a. Long-Acting Sedatives. The long-acting sedatives have a duration of action
of 6 to 8 hours. When used as hypnotics, they should induce a sleep of at least 4 to 6
hours, followed by a hangover.
(1) Phenobarbital (Luminal). This drug is widely used as a sedative. In
addition, it is used to induce sleep and to treat the symptoms of epilepsy, particularly
grand mal epilepsy. Most other barbiturates are not effective in the treatment of
epilepsy. This drug is less expensive than the other long-acting sedatives discussed
here, but in comparable doses its therapeutic effectiveness is at least equivalent.
(2) Chlordiazepoxide hydrochloride (Librium). A distinctive trait of
chlordiazepoxide is the slowness with which it is excreted from the body; this gives it a
longer duration of action than phenobarbital. Otherwise, its effects are similar to those
of phenobarbital in comparable doses.
Oxazepam (Serax). This drug is very similar to chlordiazepoxide above.
Flurazepam (Dalmane). This drug is very similar to chlordiazepoxide.
b. Intermediate-Acting Sedative-Hypnotics. These drugs produce sedation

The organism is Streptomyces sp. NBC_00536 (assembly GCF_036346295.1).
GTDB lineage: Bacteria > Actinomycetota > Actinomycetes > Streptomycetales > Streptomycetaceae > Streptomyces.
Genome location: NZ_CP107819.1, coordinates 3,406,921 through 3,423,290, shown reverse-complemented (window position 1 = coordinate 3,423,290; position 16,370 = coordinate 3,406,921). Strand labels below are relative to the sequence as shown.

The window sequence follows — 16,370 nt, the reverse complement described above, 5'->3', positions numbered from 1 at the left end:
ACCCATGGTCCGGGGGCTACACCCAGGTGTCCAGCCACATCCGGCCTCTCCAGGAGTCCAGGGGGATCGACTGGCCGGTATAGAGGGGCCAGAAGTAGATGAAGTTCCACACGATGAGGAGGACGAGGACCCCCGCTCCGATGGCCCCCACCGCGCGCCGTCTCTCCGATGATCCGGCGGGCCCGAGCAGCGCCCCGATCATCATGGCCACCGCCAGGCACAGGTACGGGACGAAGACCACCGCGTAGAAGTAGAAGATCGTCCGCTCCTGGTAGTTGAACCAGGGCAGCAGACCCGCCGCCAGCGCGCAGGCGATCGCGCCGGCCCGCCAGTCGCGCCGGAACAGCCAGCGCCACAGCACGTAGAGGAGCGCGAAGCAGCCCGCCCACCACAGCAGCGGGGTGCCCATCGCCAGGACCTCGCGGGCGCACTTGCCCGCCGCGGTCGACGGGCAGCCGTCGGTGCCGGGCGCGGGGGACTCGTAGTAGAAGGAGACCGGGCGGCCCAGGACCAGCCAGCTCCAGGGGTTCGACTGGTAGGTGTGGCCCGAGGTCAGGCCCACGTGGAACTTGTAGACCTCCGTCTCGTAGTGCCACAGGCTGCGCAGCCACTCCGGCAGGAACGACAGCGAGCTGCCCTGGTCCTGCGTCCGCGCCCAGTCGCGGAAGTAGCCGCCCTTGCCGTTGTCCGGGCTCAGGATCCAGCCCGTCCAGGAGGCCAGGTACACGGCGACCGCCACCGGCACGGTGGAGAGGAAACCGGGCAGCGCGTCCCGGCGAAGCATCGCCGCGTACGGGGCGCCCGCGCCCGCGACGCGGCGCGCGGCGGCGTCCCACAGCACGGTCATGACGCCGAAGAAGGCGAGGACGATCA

for 4 to 6 hours. Like short-acting sedatives, these drugs have a greater potential for
abuse than do the long-acting sedatives.
(1) Sodium amobarbital (Amytal Sodium). This drug is typical of the
intermediate-acting sedative-hypnotics. Doses may be varied to produce anything from
mild sedation to preanesthetic hypnosis.
(2) Meprobamate (Equanil; Miltown). This drug is nearly equivalent in its
effects to amobarbital.
(3) Glutethimide (Doriden). A few clients experience convulsions while
using this drug. When used as a hypnotic, glutethimide may cause a hangover.
(4) Diazepam (Valium). Though this drug is very similar chemically to
chlordiazepoxide (Librium), its effect begins more quickly and its action is of shorter
(5) Lorazepam (Ativan). This drug is chemically similar to both diazepam
and chlordiazepoxide. It has a short duration of action and onset of action.
c. Short-Acting Hypnotics. The short-acting sedative-hypnotics are used
almost exclusively as hypnotics. Since the duration of action is only 2 to 4 hours, a
client using one of these drugs as a sedative might become psychologically dependent
on it because of the frequency with which his anxiety or discomfort is rapidly relieved by
taking it. An advantage of these short-acting drugs as hypnotics is that after a full